The monks of Maulbronn took about 400 years, starting in 1147, to construct a remarkable monastery from the local sandstone. It became a distinguishing feature of the surrounding landscape.
They also developed a sophisticated aquatic network around the monastery with trenches, lakes and ponds in order to farm fish, while the vineyards they established are still producing grapes today.
The former Maulbronn Abbey is not only the best surviving example of a medieval monastery complex north of the Alps, it is also a particularly representative piece of Romanesque and Gothic architecture. Even the window tracery in the cloister has maintained the seemingly limitless forms of expression of stonemasons' art.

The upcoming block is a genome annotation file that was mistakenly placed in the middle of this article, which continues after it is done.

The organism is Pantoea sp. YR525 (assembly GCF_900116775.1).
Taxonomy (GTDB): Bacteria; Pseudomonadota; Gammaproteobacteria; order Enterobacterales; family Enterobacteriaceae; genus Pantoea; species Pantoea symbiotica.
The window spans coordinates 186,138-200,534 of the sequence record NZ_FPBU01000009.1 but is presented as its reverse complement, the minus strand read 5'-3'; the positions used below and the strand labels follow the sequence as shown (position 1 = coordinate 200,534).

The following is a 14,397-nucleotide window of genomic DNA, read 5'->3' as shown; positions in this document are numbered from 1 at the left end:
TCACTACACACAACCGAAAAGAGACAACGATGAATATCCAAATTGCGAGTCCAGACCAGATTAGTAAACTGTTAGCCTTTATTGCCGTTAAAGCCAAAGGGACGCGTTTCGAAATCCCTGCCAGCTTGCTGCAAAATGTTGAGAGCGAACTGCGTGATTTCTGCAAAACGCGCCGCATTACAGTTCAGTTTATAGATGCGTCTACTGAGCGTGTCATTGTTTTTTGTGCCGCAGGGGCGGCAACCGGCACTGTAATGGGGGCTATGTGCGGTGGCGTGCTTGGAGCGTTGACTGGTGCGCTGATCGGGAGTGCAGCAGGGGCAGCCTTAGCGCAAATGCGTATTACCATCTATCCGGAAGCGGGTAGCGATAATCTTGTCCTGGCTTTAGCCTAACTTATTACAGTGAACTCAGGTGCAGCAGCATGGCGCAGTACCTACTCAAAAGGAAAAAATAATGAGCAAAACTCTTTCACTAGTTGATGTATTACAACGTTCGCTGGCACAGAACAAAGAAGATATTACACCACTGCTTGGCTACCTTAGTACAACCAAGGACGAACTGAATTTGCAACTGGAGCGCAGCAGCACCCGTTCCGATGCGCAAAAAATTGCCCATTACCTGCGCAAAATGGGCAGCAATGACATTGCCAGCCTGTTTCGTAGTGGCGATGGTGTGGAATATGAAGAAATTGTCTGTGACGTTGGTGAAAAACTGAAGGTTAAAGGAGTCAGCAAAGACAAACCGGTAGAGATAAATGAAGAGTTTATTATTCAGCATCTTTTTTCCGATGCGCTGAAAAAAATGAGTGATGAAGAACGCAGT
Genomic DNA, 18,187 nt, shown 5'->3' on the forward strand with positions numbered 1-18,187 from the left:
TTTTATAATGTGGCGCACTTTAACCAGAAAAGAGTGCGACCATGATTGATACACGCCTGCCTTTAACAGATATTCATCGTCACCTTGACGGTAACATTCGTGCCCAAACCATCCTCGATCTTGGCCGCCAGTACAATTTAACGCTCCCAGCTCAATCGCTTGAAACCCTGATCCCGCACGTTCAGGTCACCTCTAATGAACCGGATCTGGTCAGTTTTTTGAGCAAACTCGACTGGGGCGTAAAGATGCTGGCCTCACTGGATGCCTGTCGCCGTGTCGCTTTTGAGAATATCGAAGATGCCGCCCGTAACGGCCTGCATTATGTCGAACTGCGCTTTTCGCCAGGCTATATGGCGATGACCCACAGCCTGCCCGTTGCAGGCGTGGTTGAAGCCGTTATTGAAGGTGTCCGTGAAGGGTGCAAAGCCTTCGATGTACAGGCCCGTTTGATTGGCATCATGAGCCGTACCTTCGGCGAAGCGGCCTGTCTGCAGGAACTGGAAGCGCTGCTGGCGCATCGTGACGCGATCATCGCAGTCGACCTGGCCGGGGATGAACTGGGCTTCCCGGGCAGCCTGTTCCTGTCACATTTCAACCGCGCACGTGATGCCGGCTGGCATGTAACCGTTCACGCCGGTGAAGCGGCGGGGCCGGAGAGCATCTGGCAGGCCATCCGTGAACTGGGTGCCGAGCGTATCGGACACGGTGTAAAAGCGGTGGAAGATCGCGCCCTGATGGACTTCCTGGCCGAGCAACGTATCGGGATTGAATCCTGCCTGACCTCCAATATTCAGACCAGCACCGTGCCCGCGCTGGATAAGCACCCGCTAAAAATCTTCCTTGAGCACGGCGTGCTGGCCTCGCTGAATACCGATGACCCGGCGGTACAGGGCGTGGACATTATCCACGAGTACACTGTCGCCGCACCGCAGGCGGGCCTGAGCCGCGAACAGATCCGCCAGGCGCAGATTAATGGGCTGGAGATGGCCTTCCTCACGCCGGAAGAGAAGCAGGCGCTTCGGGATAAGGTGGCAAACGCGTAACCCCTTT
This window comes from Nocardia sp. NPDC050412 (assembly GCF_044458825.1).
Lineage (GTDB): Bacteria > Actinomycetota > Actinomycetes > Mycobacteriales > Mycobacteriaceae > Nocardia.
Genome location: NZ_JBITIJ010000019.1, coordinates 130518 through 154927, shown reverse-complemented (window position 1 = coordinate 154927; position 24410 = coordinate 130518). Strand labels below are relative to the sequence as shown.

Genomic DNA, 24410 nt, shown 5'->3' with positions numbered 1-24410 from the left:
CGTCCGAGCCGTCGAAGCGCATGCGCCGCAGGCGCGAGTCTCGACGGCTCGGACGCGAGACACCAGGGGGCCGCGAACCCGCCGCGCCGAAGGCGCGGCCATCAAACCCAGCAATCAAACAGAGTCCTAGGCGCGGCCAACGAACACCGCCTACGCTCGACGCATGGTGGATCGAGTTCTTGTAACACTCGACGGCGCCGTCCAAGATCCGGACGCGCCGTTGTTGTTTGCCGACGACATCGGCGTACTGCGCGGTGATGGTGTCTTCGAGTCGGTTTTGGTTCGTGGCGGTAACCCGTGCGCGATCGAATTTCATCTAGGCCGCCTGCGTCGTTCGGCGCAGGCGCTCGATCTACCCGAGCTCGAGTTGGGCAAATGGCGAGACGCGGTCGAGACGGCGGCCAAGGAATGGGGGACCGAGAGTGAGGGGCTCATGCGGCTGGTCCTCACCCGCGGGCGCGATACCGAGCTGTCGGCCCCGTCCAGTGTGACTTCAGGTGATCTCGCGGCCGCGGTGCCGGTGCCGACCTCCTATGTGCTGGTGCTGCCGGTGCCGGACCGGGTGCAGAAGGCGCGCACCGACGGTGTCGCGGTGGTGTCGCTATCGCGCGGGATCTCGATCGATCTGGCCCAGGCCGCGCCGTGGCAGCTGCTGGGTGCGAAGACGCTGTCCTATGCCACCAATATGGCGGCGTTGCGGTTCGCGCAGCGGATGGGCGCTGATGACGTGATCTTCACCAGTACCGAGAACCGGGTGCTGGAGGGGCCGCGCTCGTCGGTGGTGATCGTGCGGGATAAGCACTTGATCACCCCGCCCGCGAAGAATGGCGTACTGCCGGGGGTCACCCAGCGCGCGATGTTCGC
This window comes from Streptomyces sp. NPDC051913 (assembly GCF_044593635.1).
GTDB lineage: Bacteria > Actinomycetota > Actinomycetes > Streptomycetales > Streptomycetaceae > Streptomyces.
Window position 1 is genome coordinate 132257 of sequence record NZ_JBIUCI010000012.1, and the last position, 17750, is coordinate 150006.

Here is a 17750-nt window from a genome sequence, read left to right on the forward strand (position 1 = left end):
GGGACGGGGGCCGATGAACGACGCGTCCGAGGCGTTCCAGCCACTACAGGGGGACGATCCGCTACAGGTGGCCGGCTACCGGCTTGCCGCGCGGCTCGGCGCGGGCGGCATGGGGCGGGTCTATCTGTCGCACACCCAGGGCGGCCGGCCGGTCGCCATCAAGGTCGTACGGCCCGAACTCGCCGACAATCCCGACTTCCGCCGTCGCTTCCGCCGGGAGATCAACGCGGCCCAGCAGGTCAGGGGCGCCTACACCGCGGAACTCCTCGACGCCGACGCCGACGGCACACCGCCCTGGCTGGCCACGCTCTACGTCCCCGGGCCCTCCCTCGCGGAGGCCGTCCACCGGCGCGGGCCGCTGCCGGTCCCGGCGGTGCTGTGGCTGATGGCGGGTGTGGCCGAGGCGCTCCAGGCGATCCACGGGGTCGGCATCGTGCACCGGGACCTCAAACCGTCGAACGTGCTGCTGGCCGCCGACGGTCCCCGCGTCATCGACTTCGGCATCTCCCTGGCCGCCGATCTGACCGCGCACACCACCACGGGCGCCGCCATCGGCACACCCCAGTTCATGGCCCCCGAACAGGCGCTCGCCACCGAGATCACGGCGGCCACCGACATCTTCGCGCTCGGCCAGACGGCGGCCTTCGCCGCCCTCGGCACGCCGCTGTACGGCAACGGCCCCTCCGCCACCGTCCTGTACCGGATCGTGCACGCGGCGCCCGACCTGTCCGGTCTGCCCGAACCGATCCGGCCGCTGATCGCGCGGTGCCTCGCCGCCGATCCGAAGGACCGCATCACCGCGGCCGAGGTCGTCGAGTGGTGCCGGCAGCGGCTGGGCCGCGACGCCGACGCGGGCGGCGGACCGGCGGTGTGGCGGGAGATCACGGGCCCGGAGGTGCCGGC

The excellent state of preservation and integrity of in the complex give visitors a practically unspoilt impression of medieval monastery life. The Romanesque monastery church, a triple-nave basilica, is the oldest building in the complex.
Its fittings include richly decorated oak choir stalls which can accommodate 92 monks. The monastery courtyard is surrounded by the imposing living quarters and outbuildings, towers and a fortified wall approximately one kilometre long.
Duke Christoph of Württemberg, the son of Ulrich, set up a Protestant monastery school in Maulbronn in 1556.
This boarding school was attended by some well-known people including Johannes Kepler, Friedrich Hölderlin and Hermann Hesse, and has now become a grammar school specialising in classical languages. It has been a UNESCO-World Heritage site since 1993.